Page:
LITTLE: A Field Without Apology
Published: Friday, March 1, 2013
Updated: Friday, March 1, 2013 01:03
"I am sorry.” These are the words we want to hear when someone has done something wrong to us — especially if he or she has seriously hurt us. To face someone who refuses to acknowledge his or her mistakes, and the harm that was caused, compounds the original wrong and undermines any future trust we might hope to have in him or her.
Yet when physicians and hospitals commit errors, “I’m sorry” is often the last thing that patients hear. Medical mistakes are often not even disclosed to patients. Even — or especially — when those mistakes are deadly. The Institute of Medicine identifies medical error as the sixth leading cause of preventable death in the United States, killing an estimated 98,000 people each year.
There are many reasons that medical apologies are rare. Physicians feel ashamed and scared. They are often told to stay silent by medical lawyers trying to protect against liability risk. And they aren’t taught how to apologize, which isn’t easy to do when the people you hurt are the people you meant to help. Doctors are trained in many skills, like how to intubate a patient or how to calibrate medication dosing. But they are not trained in how to apologize.
This is a problem. Because if anything is certain in medicine, it is this: Every doctor will make mistakes that end up harming someone. Not because they are incompetent or don’t care, but because they are caring for so many. Even the best doctors, like the best cab drivers, will cause an accident some day, for the simple reason that they are out there day after day, logging mile after mile, and humans aren’t perfect.
More than that, many doctors work in hospitals or clinical settings that are woefully underequipped in basic quality control. As Atul Gawande, a physician who has long advocated admitting to errors in medicine, has pointed out, quality control systems common to other industries, from aviation to the restaurant industry, have evaded the medical profession. Whatever the root causes of medical error, though, apology needs to become a critical part of its aftermath.
Change is coming. Thirty-six states now have laws that encourage medical apology by offering some form of protection for those who engage in it, usually by insuring that the apology itself cannot be used against the physician if a suit is brought. Such laws are a critical step forward.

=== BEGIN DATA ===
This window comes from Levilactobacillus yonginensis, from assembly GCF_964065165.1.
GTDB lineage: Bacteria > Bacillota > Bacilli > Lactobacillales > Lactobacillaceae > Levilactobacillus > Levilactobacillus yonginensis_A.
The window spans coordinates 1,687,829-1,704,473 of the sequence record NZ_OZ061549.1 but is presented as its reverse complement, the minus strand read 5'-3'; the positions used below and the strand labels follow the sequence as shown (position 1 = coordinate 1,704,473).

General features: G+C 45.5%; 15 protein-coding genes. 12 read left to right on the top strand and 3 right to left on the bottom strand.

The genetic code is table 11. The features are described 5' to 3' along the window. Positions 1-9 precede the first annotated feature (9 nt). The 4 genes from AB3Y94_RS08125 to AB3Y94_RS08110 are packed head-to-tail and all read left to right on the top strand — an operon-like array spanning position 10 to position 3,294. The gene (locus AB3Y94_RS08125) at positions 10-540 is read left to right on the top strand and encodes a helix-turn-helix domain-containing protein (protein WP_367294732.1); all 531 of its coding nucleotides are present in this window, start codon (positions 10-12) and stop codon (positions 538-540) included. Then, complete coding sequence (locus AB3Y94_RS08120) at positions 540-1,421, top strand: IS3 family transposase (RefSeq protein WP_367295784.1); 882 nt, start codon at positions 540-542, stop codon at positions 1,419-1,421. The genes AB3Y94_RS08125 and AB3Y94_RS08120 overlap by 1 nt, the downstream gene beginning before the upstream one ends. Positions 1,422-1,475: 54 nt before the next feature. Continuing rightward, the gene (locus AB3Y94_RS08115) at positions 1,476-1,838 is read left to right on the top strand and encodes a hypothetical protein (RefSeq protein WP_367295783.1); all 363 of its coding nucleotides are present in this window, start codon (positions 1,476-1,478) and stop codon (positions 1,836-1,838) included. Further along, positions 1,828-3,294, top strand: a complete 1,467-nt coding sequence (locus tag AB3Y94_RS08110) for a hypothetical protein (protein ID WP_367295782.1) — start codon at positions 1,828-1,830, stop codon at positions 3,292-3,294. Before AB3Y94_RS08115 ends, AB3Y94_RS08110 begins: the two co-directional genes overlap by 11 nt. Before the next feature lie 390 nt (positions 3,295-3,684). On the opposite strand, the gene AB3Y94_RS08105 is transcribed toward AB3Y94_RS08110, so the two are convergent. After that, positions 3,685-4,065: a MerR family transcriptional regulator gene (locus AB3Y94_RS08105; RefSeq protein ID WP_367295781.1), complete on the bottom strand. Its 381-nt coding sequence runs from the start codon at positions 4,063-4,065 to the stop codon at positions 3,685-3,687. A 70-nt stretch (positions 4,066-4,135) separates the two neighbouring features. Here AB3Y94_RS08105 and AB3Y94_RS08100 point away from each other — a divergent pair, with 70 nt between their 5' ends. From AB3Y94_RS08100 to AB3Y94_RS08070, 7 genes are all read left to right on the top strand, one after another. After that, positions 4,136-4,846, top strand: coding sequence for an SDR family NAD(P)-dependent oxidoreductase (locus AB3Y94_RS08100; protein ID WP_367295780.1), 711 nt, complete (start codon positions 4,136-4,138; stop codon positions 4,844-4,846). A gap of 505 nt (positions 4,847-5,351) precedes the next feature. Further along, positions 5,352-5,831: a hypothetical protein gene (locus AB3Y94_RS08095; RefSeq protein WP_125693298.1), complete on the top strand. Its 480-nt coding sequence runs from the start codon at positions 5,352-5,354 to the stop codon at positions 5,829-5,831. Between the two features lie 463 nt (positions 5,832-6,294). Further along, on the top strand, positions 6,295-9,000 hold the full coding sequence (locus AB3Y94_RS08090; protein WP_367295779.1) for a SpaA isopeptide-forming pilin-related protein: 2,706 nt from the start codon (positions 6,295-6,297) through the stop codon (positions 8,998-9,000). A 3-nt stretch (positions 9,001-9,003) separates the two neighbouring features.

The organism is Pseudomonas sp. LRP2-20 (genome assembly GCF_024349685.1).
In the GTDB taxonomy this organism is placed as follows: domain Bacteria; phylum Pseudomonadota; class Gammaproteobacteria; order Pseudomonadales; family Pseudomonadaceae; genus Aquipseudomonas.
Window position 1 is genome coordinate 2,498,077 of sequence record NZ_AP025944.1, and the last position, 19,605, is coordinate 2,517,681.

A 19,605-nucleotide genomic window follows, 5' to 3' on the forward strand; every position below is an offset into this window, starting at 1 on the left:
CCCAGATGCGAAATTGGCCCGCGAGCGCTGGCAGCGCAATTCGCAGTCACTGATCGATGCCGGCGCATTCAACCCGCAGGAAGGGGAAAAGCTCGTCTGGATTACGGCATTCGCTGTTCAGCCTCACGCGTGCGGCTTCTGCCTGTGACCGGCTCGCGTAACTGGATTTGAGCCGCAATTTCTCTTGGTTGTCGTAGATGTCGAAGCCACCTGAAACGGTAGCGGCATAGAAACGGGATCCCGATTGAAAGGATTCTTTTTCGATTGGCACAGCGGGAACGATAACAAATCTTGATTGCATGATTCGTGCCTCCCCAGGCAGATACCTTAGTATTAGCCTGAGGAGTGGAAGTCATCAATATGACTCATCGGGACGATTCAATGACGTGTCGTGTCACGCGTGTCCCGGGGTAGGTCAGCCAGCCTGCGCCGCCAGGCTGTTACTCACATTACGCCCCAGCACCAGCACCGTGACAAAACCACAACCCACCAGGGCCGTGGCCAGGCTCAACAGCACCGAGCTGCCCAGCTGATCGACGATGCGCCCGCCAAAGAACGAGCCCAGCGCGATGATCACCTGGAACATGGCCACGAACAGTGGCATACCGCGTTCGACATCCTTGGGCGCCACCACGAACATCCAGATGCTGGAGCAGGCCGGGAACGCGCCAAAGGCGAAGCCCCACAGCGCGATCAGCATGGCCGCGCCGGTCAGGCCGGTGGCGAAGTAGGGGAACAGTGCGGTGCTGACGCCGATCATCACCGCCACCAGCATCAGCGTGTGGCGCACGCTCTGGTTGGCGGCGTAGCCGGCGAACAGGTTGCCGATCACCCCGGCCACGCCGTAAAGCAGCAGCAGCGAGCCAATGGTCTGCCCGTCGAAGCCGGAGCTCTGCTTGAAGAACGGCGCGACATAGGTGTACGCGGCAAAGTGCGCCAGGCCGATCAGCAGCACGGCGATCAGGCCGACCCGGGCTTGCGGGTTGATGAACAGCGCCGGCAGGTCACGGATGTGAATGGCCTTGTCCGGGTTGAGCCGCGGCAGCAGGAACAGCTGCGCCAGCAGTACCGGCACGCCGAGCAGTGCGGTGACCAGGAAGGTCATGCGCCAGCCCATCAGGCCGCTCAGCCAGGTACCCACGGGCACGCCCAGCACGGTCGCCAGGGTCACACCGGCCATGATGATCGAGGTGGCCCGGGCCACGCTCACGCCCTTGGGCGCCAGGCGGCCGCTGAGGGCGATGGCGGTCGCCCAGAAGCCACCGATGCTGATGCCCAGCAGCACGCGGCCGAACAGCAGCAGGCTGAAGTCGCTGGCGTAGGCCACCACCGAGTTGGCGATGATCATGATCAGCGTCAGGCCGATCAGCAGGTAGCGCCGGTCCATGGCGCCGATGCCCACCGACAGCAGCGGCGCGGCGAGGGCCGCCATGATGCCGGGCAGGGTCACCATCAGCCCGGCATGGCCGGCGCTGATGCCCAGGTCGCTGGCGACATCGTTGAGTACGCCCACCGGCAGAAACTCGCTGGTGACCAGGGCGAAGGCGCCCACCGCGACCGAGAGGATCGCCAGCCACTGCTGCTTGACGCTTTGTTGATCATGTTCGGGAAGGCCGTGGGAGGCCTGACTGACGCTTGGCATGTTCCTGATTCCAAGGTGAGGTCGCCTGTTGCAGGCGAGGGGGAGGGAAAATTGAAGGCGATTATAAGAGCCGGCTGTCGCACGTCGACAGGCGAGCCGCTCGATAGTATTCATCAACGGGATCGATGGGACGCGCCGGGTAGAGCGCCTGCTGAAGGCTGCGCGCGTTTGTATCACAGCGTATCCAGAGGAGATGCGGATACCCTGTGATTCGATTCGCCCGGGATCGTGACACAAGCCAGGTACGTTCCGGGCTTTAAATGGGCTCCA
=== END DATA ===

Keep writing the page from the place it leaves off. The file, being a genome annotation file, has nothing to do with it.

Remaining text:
But the real change has to be a cultural one. Apology needs to be seen as a sign of caring, not a sign of weakness. If airlines can apologize when a flight has been delayed, doctors should be able to apologize when a surgery goes awry.
In the meantime, it turns out that good apologies are also good business. Hospitals across the country who have moved from deny-and-defend stances to policies endorsing early apology and restitution have found dramatic reductions in lawsuit payouts. One hospital system in Michigan saw its lawsuit payoffs decrease by 60 percent after instituting a policy that mandated immediate reporting of error, trained practitioners in communication and medical apology and supported practitioners who did apologize.
They are also good for health care practitioners. As Lucian Leape — a physician who has been at the vanguard of advocacy for disclosure and apology in medicine — has argued, a culture that precludes physicians from apologizing can be traumatizing for health care practitioners, whom he calls the “second victims” of medical error. He cites the critical repair that can come from acknowledging one’s mistakes, expressing remorse and helping to mitigate harm or offer reparations. Allowing room for true remorse, it turns out, can be healing to both sides of the medical encounter. And healing is what medicine is all about.
Maggie Little, Ph.D., is director of the Kennedy Institute of Ethics and an associate professor in the philosophy department. ENGAGING BIOETHICS appears every other Friday.